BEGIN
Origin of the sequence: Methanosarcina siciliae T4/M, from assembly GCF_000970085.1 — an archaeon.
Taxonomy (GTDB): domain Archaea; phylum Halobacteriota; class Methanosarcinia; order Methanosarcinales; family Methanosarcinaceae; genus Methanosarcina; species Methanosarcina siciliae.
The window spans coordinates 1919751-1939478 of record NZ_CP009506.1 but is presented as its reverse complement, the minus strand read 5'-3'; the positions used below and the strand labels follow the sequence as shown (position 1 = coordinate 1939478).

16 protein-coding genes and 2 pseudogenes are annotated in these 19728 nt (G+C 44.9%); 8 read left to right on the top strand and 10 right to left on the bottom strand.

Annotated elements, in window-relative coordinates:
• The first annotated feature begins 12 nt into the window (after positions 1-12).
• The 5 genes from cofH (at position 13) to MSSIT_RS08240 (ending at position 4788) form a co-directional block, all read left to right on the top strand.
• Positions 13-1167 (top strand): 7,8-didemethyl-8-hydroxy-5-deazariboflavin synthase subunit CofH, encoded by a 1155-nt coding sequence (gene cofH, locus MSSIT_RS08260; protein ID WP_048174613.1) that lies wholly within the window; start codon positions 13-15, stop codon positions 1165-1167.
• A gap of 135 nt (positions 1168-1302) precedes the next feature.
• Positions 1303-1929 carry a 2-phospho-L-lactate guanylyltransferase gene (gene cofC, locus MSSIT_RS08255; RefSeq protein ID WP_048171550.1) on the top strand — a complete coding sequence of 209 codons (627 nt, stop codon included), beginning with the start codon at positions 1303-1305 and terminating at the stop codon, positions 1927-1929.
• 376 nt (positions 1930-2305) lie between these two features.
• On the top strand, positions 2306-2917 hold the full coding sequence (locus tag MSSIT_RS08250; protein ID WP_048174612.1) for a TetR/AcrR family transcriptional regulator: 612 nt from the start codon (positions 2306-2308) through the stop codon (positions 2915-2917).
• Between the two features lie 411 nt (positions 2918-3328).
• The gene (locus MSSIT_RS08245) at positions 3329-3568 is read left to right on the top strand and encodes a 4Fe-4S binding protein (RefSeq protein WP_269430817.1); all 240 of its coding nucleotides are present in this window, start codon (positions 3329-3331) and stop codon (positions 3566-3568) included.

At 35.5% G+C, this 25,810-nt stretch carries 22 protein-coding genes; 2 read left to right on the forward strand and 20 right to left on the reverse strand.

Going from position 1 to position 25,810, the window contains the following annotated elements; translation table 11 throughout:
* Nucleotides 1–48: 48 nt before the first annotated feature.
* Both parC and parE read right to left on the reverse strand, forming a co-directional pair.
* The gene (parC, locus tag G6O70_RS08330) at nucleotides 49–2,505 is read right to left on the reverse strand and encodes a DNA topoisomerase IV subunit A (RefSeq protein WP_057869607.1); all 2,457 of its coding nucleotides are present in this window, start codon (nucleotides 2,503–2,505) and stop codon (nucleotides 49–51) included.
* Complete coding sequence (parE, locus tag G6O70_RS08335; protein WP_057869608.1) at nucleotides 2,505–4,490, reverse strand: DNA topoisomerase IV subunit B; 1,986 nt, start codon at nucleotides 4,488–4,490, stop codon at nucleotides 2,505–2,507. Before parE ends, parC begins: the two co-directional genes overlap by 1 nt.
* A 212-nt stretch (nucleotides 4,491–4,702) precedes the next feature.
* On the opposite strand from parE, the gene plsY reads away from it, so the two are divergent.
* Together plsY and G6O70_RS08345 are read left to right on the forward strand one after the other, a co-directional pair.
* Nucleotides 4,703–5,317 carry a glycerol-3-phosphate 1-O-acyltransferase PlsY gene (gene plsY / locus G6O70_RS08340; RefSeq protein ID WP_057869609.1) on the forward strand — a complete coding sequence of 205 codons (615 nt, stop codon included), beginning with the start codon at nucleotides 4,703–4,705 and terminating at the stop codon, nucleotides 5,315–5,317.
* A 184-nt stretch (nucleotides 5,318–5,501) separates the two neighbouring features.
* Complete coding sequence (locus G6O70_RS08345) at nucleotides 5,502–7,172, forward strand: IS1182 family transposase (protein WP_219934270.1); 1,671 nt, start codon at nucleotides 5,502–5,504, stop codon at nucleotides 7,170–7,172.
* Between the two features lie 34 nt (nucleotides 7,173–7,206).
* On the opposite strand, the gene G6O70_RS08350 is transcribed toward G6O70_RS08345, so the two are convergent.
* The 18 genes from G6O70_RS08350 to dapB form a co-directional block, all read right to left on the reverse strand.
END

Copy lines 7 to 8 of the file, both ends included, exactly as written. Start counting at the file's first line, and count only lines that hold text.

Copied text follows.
• The 5 genes from cofH (at position 13) to MSSIT_RS08240 (ending at position 4788) form a co-directional block, all read left to right on the top strand.
• Positions 13-1167 (top strand): 7,8-didemethyl-8-hydroxy-5-deazariboflavin synthase subunit CofH, encoded by a 1155-nt coding sequence (gene cofH, locus MSSIT_RS08260; protein ID WP_048174613.1) that lies wholly within the window; start codon positions 13-15, stop codon positions 1165-1167.